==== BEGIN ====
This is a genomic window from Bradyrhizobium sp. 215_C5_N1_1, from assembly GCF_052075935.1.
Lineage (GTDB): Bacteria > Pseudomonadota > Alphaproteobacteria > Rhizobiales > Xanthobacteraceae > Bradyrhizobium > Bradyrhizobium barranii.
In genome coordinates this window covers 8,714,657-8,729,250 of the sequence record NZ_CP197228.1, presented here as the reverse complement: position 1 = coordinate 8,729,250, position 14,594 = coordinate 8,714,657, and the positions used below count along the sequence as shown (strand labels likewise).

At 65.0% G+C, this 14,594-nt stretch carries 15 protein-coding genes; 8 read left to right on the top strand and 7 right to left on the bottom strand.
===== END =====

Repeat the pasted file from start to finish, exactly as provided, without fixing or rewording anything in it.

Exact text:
This is a genomic window from Bradyrhizobium sp. 215_C5_N1_1, from assembly GCF_052075935.1.
Lineage (GTDB): Bacteria > Pseudomonadota > Alphaproteobacteria > Rhizobiales > Xanthobacteraceae > Bradyrhizobium > Bradyrhizobium barranii.
In genome coordinates this window covers 8,714,657-8,729,250 of the sequence record NZ_CP197228.1, presented here as the reverse complement: position 1 = coordinate 8,729,250, position 14,594 = coordinate 8,714,657, and the positions used below count along the sequence as shown (strand labels likewise).

At 65.0% G+C, this 14,594-nt stretch carries 15 protein-coding genes; 8 read left to right on the top strand and 7 right to left on the bottom strand.